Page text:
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A unified approach to security

We explore how organisations are adapting the logical convergence of electronic and cyber security.

As traditional analogue devices make the switch to digital and new attack surfaces prompt organisations to rethink the way they manage risk and security accountability, many organisations are moving towards a converged security strategy. 

man sitting at computer with codes

Whether these strategies are designed to align an organisation’s electronic and cyber security operations, or merge the two into one department, there are many challenging decisions to be made to ensure the two disciplines are operating in concert.

At Telstra’s recent Security Forums hosted in Melbourne and Sydney, Director of Global Security Solutions Neil Campbell sat down with Darren Kane, CSO for nbn and John Fleming, the General Manager of the Australian Security Industry Association Limited (ASIAL) to discuss how organisations are managing the convergence.

The case for convergence

“It’s such a complex world out there,” said Fleming, “I don’t believe you can have physical security on one side and IT security on the other, acting like there’s no common ground between them. Organisations are recognising that their risk profile is too high to operate with a silo mentality”. 

“I think all of us who know anything about security will agree that with the enmeshing of technology into traditional security it's almost hopelessly difficult to separate out what is cyber information security traditionally and traditional security,” agreed Kane. 

“For me, convergence is quite simply a matter of having a single point of accountability for the word security in an organisation. If people have split accountabilities then the actual security risk is splintered, so from my perspective if you want to give me the authority to actually own an incident, you must give me the control leading up to it so that I can be proactive around the measures in place,” explained Kane. 

Physical devices like IP surveillance cameras and smart building IoT devices are producing large amounts of data, so it’s important to consider who will have access to it and how it will be securely stored.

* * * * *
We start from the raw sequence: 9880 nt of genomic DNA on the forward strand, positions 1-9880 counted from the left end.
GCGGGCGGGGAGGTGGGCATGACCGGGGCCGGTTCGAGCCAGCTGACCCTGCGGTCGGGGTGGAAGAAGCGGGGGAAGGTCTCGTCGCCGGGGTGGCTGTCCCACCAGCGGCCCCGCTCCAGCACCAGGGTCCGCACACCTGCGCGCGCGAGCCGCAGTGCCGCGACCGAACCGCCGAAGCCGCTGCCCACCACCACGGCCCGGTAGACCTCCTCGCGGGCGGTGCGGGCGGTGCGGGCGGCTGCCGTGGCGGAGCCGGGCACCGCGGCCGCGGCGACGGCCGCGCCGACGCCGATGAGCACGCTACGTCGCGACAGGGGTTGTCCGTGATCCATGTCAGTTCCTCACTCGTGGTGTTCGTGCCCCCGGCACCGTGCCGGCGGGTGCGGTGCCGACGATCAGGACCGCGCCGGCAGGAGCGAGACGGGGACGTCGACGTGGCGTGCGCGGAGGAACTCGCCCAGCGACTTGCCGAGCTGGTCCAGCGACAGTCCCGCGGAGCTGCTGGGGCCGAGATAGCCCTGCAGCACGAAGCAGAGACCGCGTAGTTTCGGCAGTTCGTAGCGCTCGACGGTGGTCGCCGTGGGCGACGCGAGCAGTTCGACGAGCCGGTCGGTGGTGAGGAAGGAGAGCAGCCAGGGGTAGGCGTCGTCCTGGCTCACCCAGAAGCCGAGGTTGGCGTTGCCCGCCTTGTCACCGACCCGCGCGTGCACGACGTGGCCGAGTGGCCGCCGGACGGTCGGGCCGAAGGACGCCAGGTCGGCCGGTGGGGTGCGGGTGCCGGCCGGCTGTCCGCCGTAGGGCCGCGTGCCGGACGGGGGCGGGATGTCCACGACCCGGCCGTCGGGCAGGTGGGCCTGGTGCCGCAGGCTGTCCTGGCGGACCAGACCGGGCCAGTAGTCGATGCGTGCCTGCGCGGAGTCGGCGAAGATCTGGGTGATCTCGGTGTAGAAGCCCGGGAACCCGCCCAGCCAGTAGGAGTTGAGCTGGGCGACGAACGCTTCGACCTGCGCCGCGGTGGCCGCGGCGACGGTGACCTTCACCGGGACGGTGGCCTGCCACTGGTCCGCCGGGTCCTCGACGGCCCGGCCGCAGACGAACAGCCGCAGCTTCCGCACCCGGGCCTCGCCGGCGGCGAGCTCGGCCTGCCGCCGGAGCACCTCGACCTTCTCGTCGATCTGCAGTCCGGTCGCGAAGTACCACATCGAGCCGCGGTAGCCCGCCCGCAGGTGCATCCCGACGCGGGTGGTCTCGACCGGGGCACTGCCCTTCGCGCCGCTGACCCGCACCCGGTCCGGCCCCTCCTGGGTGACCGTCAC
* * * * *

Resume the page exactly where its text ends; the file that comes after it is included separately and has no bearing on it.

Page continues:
“For example,” said Fleming, we need to have some rules around how facial recognition data from cameras is used, where the data and analytics reside, and who's got access to it.” 

The Telstra Security Report 2018 found that 84 per cent of Australian businesses are considering, trialling or have already implemented new systems to manage the convergence of cyber and electronic security.

How to bring people together

As the two fields align, it’s important to consider more than just revisions to your organisational chart – there are often significant cultural differences in electronic and cyber that need to be considered.  

“There's the language that the IT guys use and there's the language that the physical security guys use,” explained Kane, “so there needs to be some learning on both sides so they understand what the mission is, the critical mission going forward so they're both capable of doing that”. 

“You've got two very different types of people, but it all comes down to being a professional leader and manager. And we can talk technology, technology platforms, and we talk armed guards, but the point is they're all people and it's just like a CEO doesn't necessarily have to be an HR expert or a CFO or a COO, but can be the CEO.” 

“A CSO is somebody who now has to manage people from different backgrounds, cultures and capabilities. At the end of the day, it's just a group of people who are very good at security”.

The results are in: electronic and cyber security are converging into one logical domain. Find out more with the Telstra Security Report 2018.

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